This post first appeared as a blog post for the health
communications blog, HealthComU, on July 7, 2014.
It seems like just about everyone has World Cup fever. Despite
often playing second (or third, fourth, or fifth) fiddle to more
popular American sports, every four years, the World Cup manages to
captivate millions. Inspired children strap on shin guards and give
the game a try, while chants of "USA! USA!" echo across the
This time around, the World Cup has attracted a new
audience-those on social media.
The 2014 World Cup is quickly becoming the biggest social media
event ever, with 459 million posts, likes, and comments on
Facebook about the tournament in the first week alone and 12.2
million tweets during the opening match. Comparatively, that's more
social media interaction than the Super Bowl, the Sochi Winter
Olympics, and the Academy Awards combined.
All this attention on social media means that marketers have an
incredible opportunity to capitalize on the popularity of the
tournament. All of these eyes on the World Cup mean eyes on
advertisements, and that has raised concern among some public
health experts who argue that fast food and beverage companies
perhaps send a mixed
message by promoting physical activity while selling less than
healthy products. Likewise, the European Alcohol Policy
Alliance expressed disappointment that the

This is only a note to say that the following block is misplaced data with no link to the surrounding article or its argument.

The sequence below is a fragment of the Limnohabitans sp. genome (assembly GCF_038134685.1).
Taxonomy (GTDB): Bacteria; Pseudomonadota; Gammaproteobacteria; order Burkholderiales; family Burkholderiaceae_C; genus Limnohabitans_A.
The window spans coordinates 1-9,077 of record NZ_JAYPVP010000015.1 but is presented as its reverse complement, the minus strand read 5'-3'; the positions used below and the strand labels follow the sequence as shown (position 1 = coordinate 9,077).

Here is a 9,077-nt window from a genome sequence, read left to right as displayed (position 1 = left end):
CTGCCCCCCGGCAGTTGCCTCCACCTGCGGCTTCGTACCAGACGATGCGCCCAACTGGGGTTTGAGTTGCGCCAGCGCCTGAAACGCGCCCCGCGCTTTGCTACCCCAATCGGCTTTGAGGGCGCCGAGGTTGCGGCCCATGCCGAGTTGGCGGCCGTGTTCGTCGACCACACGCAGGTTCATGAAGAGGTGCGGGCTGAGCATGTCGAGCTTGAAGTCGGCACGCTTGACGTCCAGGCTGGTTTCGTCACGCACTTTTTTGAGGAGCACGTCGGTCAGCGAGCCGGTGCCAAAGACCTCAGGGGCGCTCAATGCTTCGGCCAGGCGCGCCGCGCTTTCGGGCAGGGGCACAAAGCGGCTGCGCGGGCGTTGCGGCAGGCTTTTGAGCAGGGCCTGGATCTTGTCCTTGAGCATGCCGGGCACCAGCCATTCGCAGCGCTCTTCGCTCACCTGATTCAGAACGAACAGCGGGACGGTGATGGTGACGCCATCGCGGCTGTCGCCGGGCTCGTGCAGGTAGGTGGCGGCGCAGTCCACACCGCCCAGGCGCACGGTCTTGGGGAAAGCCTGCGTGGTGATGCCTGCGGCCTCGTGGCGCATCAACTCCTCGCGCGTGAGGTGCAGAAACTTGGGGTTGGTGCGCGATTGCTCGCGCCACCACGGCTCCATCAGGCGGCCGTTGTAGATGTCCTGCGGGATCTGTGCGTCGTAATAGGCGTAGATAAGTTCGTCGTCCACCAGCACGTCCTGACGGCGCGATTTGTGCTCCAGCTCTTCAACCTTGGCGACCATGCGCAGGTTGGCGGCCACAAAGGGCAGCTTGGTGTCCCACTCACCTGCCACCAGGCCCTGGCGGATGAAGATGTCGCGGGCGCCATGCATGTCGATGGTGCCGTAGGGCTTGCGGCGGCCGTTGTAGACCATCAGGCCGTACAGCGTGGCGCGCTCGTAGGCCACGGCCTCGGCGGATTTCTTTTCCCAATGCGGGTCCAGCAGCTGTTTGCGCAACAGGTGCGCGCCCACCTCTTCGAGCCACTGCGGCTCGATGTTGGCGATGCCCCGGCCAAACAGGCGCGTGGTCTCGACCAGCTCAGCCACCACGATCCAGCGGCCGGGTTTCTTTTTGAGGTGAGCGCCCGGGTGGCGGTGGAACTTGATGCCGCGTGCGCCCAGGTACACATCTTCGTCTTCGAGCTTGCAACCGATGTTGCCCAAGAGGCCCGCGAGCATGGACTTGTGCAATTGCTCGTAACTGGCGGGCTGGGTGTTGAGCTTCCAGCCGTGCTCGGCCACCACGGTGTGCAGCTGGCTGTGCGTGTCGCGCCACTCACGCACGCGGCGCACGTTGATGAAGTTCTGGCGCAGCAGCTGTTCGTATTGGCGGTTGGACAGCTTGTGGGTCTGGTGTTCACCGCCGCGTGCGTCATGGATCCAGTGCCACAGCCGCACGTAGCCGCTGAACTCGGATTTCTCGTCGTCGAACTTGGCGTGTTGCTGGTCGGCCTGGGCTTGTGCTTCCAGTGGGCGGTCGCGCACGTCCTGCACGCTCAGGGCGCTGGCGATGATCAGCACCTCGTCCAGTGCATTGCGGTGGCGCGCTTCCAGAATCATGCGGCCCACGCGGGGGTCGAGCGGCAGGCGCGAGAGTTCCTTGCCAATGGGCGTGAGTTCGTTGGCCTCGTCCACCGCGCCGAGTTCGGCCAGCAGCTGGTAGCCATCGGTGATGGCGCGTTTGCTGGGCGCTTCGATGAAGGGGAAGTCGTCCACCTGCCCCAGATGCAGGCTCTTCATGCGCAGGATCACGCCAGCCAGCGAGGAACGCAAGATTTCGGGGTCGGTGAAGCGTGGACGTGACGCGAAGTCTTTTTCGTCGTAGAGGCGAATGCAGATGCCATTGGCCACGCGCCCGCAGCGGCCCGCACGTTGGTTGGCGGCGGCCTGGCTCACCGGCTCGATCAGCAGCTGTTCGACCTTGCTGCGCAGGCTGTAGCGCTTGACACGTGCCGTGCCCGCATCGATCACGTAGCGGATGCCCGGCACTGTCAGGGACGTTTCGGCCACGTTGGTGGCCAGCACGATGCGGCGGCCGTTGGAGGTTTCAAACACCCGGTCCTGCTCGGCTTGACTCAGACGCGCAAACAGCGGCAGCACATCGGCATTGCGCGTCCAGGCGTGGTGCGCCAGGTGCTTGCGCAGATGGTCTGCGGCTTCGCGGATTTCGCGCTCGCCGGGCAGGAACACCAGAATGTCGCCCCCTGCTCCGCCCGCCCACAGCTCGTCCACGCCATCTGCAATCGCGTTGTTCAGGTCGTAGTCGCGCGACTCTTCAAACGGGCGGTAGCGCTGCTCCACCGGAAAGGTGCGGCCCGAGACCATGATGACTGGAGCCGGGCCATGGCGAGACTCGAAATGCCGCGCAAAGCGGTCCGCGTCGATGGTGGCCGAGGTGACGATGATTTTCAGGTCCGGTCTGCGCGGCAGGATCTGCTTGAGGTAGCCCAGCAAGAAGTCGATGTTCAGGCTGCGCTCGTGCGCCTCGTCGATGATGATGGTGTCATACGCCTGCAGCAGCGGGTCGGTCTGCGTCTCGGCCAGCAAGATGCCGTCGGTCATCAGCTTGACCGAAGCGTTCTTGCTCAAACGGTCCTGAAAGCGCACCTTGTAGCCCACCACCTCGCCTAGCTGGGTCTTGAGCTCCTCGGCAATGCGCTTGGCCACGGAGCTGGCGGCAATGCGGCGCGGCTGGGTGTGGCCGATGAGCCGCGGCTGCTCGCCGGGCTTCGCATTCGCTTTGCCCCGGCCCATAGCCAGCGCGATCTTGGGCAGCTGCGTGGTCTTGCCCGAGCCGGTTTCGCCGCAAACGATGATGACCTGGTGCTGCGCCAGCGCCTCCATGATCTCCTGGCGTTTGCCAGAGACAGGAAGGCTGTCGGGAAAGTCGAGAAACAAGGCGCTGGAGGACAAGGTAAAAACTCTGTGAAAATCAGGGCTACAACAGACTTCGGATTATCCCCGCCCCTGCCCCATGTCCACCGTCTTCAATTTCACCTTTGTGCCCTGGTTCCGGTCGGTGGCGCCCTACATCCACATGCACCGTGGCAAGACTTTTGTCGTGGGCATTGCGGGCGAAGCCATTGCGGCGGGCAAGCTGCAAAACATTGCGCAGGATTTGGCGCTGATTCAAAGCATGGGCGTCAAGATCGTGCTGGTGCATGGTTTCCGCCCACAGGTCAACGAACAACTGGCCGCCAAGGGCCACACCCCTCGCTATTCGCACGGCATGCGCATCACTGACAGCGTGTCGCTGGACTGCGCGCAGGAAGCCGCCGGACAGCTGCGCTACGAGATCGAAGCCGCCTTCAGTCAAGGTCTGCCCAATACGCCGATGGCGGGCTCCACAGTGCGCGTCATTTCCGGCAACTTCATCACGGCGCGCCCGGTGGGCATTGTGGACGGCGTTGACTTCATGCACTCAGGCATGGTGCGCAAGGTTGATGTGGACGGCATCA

Brazilian government elected to forgo its ban on alcohol in sport
stadiums during this year's World Cup, arguing that "FIFA's
medical vision is "to improve everyone's health through football
and science, and if they really want to achieve this, they should
look into who they have as sponsors."
However, it seems that some companies havemanaged to find
harmony between advertising and health and wellness promotion.
Health communicators are getting in the "game."
Johnson & Johnson, the official health care sponsor of the
World Cup, kicked off its World Cup advertising with a unique
campaign that barely mentions the tournament. Instead, it focuses
on promotion of a campaign called "
Once Upon a Care" that seeks to inspire a devotion to caring.
It seems taking a different approach to its marketing has paid off
for Johnson and Johnson, as its Once "Upon A Care" video has had
more than 275,000 view since it was posted early last month.
Also taking advantage of what they knew would be a monumental
audience, Brazilian health officials are using the World Cup as an
opportunity to promote a program sponsored by UNAIDS called "
Protect the Goal." The program focuses on HIV/AIDS prevention
and seeks to increase global HIV awareness. The program offers
rapid HIV testing and counseling, free condoms, and emergency
retroviral medication. The program is being offered in 11 Brazilian
cities where World Cup teams are playing.
Advertising and promotion during sporting events is certainly
nothing new, but these campaigns by Johnson & Johnson and
UNAIDS are leveraging what has become a huge news story in
traditional and social media channels and spreading their health
messages. This technique is sometimes referred to as "newsjacking."